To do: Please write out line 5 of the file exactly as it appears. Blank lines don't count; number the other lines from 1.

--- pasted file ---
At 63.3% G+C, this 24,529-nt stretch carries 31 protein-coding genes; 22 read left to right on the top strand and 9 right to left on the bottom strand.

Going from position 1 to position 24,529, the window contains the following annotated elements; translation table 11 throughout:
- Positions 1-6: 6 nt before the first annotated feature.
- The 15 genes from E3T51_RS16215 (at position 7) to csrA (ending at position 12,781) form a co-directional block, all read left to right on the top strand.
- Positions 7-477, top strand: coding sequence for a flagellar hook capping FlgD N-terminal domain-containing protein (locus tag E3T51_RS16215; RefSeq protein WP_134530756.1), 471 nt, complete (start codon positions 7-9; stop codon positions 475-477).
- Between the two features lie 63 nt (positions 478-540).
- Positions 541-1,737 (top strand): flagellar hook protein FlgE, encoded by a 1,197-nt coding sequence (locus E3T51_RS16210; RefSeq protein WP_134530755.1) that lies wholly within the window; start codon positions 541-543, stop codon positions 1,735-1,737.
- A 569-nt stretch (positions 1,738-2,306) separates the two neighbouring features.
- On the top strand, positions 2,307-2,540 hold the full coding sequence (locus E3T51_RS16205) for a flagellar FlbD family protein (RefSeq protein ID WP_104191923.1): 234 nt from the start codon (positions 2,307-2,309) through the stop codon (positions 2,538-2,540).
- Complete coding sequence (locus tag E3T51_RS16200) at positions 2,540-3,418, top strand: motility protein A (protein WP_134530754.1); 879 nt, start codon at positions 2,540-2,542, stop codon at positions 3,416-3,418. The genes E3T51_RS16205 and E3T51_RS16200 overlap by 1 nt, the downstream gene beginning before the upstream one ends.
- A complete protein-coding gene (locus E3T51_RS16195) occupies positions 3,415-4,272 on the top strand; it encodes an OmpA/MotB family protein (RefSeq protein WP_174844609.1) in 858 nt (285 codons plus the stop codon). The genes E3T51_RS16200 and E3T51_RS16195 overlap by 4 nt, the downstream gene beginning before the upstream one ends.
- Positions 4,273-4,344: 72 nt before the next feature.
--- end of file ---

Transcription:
- Positions 7-477, top strand: coding sequence for a flagellar hook capping FlgD N-terminal domain-containing protein (locus tag E3T51_RS16215; RefSeq protein WP_134530756.1), 471 nt, complete (start codon positions 7-9; stop codon positions 475-477).